wood production and increased revenues for farmers, as such trees provide more wood pulp for paper, saw timber for lumber, and wood pellets for energy than currently harvested trees. Trees with
this patented cell-wall technology also sequester more carbon dioxide from the atmosphere, thus helping to combat climate change. The company was founded by Professor Sam Hazen and Michael
Harrington, a former senior research fellow. Harrington, Genoverde’s CEO, is developing one of the company’s products in “co-laboratory” space made available for start-ups by the UMass Amherst
Institute for Applied Life Sciences and is supported by an NSF Small Business Innovative Research Program grant.

BIOCURRENT TECHNOLOGIES LLC

Smaller and smaller components are increasingly needed to meet the demand for ever smaller, more capable electronic devices. The future of miniaturization lies with ultra-thin wires known as nanowires for making components like transistors and sensors. Most nanowires are made of carbon or silicon nanotubes, and are expensive and environmentally undesirable to make. Professor Derek Lovley, Research Associate Professor Kelly Nevin, and colleagues have shown that the bacteria geobacter, readily found in soil, produces biological nanowires that can be harvested. Production of these natural biowires is expected to be inexpensive, and the bacteria are self-sustaining. They perform as well as conventional nanowires and have comparatively long fibers and controllable conductivity levels. Mark Miller is CEO; Lovley and Nevin continue to develop sensors that take advantage of the unique properties of natural biowires.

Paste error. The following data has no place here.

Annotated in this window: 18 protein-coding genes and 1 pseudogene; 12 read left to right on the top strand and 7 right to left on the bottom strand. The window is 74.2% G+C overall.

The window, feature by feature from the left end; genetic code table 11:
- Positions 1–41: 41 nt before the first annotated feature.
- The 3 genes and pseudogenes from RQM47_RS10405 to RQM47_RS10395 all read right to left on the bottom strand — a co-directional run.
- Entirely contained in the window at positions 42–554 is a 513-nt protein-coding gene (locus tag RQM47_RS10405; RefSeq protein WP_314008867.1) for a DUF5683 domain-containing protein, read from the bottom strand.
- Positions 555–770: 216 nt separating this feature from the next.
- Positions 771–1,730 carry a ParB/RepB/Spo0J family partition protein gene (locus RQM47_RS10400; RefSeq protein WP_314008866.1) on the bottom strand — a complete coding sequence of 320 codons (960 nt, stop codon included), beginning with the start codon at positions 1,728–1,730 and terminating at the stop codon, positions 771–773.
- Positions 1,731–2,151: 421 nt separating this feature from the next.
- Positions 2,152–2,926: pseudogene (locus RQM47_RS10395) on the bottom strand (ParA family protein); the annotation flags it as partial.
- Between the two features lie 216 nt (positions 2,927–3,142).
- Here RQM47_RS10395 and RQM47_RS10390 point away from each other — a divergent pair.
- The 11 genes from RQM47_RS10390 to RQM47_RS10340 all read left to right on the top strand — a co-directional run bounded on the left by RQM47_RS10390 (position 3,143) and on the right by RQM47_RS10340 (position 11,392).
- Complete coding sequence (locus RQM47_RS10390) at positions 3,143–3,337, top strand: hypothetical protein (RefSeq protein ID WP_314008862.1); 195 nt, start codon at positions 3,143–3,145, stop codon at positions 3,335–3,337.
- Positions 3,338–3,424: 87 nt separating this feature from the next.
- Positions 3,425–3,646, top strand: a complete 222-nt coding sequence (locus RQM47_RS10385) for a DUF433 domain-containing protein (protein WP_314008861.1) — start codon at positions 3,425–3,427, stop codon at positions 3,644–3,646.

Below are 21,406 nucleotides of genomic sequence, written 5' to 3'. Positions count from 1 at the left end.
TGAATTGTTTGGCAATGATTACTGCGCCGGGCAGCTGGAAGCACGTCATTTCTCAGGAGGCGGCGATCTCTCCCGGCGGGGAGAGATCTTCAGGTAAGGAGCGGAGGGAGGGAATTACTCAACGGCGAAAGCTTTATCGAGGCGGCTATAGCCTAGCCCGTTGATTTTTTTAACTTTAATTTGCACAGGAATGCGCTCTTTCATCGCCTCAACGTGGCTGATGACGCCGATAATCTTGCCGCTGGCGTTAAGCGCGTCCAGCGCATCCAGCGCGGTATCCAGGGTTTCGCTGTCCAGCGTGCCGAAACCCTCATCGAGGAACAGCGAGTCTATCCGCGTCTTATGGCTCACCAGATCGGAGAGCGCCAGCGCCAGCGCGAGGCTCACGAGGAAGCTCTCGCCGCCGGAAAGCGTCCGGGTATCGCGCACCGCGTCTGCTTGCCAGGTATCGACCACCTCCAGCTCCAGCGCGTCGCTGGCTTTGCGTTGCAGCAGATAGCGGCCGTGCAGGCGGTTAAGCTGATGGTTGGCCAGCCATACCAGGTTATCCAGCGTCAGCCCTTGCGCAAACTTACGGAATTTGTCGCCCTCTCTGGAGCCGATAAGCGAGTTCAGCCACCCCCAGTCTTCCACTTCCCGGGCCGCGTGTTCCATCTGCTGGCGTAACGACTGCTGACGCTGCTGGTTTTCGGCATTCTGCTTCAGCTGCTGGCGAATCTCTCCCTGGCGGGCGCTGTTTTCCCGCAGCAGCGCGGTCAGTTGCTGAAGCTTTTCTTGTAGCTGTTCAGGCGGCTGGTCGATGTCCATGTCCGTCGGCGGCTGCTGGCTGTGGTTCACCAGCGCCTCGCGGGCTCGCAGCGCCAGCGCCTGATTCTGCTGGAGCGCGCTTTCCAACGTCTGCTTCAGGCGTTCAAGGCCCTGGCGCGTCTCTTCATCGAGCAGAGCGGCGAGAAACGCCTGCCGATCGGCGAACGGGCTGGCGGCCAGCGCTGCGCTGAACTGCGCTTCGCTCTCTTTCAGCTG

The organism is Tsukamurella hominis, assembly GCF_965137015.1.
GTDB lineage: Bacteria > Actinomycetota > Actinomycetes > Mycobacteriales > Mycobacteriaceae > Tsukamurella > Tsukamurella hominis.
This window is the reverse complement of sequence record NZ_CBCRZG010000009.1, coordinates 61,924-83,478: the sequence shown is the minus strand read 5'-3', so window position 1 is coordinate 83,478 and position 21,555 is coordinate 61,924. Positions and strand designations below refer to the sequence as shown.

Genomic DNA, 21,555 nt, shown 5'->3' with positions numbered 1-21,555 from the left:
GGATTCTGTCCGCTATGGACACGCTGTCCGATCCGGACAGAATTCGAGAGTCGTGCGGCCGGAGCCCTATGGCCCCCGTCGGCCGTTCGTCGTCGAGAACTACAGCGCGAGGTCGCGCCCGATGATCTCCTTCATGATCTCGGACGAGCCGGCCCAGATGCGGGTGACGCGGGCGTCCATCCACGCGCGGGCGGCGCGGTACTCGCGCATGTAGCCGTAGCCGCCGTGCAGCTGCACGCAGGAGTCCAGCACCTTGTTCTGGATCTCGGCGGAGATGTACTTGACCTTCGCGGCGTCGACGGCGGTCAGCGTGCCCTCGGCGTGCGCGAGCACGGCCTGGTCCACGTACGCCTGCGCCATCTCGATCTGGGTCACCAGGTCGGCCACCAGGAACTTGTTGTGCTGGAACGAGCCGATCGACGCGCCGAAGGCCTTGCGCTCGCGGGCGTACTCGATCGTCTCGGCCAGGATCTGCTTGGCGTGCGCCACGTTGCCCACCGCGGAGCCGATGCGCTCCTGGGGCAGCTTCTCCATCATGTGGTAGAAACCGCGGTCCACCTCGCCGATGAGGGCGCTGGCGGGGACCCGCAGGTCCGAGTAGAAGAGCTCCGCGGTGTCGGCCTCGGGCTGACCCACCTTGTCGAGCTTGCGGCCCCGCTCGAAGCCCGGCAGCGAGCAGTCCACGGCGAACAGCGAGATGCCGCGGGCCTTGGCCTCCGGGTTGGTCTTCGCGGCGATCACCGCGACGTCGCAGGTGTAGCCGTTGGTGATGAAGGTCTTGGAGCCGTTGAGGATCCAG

AUTOMATED CONTROVERSY DETECTION LLC

Professor James Allen and Shiri Dori-Hacohen ’17G have developed an artificial intelligence system for analyzing social media and digital news streams in order to automatically detect controversies and crisis situations. Automated Controversy Detection LLC (AuCoDe) was founded to commercially develop this technology, with Dori-Hacohen serving as CEO. An initial application is to improve automated stock trading. Many computer trading systems automatically buy and sell stocks based on price and market trends but don’t take business-related controversies into account. Big and small controversies regarding companies, products, and customers can quickly make stock prices rise or fall. AuCoDe’s system will serve as an additional input in automated stock trading so that its customers can use these insights in complex trading strategies.

LICENSE FOR ANTICATARACT EYE DROPS

UMass Amherst recently licensed a new technology to Janssen Pharmaceuticals Inc. that promises to revolutionize the treatment and prevention of cataracts and presbyopia, which necessitate the use of reading glasses as we age. The technology is based on early-phase discoveries by polymer physicist Professor Murugappan Muthukumar and Ben Mohr ’13G. It provides a simple way to interrupt the aggregation of lens proteins, a key player in the development of cataracts and presbyopia.